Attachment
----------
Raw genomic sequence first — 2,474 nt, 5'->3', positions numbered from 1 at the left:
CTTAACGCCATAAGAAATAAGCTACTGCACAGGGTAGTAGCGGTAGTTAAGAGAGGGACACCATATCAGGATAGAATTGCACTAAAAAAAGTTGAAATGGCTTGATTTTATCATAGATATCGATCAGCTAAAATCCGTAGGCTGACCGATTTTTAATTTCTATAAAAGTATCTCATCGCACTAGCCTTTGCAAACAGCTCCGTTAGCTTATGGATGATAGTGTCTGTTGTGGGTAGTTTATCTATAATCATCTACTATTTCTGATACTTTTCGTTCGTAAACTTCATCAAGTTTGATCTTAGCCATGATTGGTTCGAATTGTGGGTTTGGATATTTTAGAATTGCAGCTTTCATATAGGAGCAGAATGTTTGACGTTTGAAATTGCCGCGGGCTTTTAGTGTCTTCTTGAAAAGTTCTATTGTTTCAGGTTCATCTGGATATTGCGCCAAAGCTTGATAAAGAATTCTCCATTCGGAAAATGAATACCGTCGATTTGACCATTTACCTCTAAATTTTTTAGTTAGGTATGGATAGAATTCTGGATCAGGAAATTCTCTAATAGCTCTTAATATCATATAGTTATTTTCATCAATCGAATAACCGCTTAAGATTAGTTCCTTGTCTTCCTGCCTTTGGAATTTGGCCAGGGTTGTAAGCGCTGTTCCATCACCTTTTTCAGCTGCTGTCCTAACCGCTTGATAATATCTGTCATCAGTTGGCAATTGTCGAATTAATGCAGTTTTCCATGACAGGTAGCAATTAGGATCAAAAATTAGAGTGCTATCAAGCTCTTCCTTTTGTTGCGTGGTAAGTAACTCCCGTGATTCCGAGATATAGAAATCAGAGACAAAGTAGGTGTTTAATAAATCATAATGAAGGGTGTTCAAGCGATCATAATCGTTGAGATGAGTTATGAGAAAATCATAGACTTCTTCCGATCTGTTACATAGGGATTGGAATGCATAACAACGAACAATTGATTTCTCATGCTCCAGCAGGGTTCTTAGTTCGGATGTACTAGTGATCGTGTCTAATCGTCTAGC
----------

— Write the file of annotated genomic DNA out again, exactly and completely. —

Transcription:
Raw genomic sequence first — 2,474 nt, 5'->3', positions numbered from 1 at the left:
CTTAACGCCATAAGAAATAAGCTACTGCACAGGGTAGTAGCGGTAGTTAAGAGAGGGACACCATATCAGGATAGAATTGCACTAAAAAAAGTTGAAATGGCTTGATTTTATCATAGATATCGATCAGCTAAAATCCGTAGGCTGACCGATTTTTAATTTCTATAAAAGTATCTCATCGCACTAGCCTTTGCAAACAGCTCCGTTAGCTTATGGATGATAGTGTCTGTTGTGGGTAGTTTATCTATAATCATCTACTATTTCTGATACTTTTCGTTCGTAAACTTCATCAAGTTTGATCTTAGCCATGATTGGTTCGAATTGTGGGTTTGGATATTTTAGAATTGCAGCTTTCATATAGGAGCAGAATGTTTGACGTTTGAAATTGCCGCGGGCTTTTAGTGTCTTCTTGAAAAGTTCTATTGTTTCAGGTTCATCTGGATATTGCGCCAAAGCTTGATAAAGAATTCTCCATTCGGAAAATGAATACCGTCGATTTGACCATTTACCTCTAAATTTTTTAGTTAGGTATGGATAGAATTCTGGATCAGGAAATTCTCTAATAGCTCTTAATATCATATAGTTATTTTCATCAATCGAATAACCGCTTAAGATTAGTTCCTTGTCTTCCTGCCTTTGGAATTTGGCCAGGGTTGTAAGCGCTGTTCCATCACCTTTTTCAGCTGCTGTCCTAACCGCTTGATAATATCTGTCATCAGTTGGCAATTGTCGAATTAATGCAGTTTTCCATGACAGGTAGCAATTAGGATCAAAAATTAGAGTGCTATCAAGCTCTTCCTTTTGTTGCGTGGTAAGTAACTCCCGTGATTCCGAGATATAGAAATCAGAGACAAAGTAGGTGTTTAATAAATCATAATGAAGGGTGTTCAAGCGATCATAATCGTTGAGATGAGTTATGAGAAAATCATAGACTTCTTCCGATCTGTTACATAGGGATTGGAATGCATAACAACGAACAATTGATTTCTCATGCTCCAGCAGGGTTCTTAGTTCGGATGTACTAGTGATCGTGTCTAATCGTCTAGC